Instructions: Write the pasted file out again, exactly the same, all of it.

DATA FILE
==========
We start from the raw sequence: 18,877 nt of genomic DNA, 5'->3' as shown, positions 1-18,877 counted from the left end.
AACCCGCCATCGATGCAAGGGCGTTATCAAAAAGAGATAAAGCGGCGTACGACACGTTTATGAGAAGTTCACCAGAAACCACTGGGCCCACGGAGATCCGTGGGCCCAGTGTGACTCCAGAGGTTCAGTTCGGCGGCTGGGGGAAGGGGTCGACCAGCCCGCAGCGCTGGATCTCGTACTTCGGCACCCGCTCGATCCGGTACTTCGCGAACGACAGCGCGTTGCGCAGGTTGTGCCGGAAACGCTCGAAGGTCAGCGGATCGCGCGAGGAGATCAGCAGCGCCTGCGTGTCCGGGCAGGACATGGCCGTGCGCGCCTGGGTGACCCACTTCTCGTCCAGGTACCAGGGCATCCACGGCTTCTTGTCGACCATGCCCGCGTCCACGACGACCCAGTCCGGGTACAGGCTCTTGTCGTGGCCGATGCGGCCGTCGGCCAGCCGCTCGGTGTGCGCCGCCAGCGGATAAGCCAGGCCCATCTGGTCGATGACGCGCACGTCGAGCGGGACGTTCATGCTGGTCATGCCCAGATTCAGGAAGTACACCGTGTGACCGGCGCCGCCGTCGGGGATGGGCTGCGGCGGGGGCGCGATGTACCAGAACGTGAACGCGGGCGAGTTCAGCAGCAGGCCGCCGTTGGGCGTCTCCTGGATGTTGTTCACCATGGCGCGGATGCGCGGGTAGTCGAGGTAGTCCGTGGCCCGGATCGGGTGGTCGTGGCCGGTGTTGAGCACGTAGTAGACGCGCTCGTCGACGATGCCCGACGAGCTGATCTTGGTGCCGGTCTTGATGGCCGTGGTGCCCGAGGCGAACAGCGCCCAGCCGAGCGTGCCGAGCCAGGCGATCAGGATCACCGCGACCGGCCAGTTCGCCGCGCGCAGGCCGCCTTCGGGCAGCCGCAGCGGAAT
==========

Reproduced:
We start from the raw sequence: 18,877 nt of genomic DNA, 5'->3' as shown, positions 1-18,877 counted from the left end.
AACCCGCCATCGATGCAAGGGCGTTATCAAAAAGAGATAAAGCGGCGTACGACACGTTTATGAGAAGTTCACCAGAAACCACTGGGCCCACGGAGATCCGTGGGCCCAGTGTGACTCCAGAGGTTCAGTTCGGCGGCTGGGGGAAGGGGTCGACCAGCCCGCAGCGCTGGATCTCGTACTTCGGCACCCGCTCGATCCGGTACTTCGCGAACGACAGCGCGTTGCGCAGGTTGTGCCGGAAACGCTCGAAGGTCAGCGGATCGCGCGAGGAGATCAGCAGCGCCTGCGTGTCCGGGCAGGACATGGCCGTGCGCGCCTGGGTGACCCACTTCTCGTCCAGGTACCAGGGCATCCACGGCTTCTTGTCGACCATGCCCGCGTCCACGACGACCCAGTCCGGGTACAGGCTCTTGTCGTGGCCGATGCGGCCGTCGGCCAGCCGCTCGGTGTGCGCCGCCAGCGGATAAGCCAGGCCCATCTGGTCGATGACGCGCACGTCGAGCGGGACGTTCATGCTGGTCATGCCCAGATTCAGGAAGTACACCGTGTGACCGGCGCCGCCGTCGGGGATGGGCTGCGGCGGGGGCGCGATGTACCAGAACGTGAACGCGGGCGAGTTCAGCAGCAGGCCGCCGTTGGGCGTCTCCTGGATGTTGTTCACCATGGCGCGGATGCGCGGGTAGTCGAGGTAGTCCGTGGCCCGGATCGGGTGGTCGTGGCCGGTGTTGAGCACGTAGTAGACGCGCTCGTCGACGATGCCCGACGAGCTGATCTTGGTGCCGGTCTTGATGGCCGTGGTGCCCGAGGCGAACAGCGCCCAGCCGAGCGTGCCGAGCCAGGCGATCAGGATCACCGCGACCGGCCAGTTCGCCGCGCGCAGGCCGCCTTCGGGCAGCCGCAGCGGAAT